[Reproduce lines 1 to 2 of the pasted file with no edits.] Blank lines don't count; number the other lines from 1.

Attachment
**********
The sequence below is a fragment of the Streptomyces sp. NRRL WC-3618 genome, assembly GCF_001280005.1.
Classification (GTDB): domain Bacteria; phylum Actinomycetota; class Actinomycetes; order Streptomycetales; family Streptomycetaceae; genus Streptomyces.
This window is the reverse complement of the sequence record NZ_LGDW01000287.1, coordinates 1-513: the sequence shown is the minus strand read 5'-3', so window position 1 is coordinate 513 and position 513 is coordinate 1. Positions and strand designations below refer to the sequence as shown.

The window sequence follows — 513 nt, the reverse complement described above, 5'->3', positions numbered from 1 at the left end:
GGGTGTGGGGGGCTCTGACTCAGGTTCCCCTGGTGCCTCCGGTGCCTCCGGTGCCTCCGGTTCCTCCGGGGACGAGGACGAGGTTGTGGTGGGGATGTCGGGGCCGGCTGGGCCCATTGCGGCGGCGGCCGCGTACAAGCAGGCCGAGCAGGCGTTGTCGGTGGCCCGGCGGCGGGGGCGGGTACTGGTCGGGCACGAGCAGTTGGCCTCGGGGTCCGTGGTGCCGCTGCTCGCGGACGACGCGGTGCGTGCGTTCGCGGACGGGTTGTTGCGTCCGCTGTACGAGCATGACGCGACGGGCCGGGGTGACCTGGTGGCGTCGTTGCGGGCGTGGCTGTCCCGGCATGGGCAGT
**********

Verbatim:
The sequence below is a fragment of the Streptomyces sp. NRRL WC-3618 genome, assembly GCF_001280005.1.
Classification (GTDB): domain Bacteria; phylum Actinomycetota; class Actinomycetes; order Streptomycetales; family Streptomycetaceae; genus Streptomyces.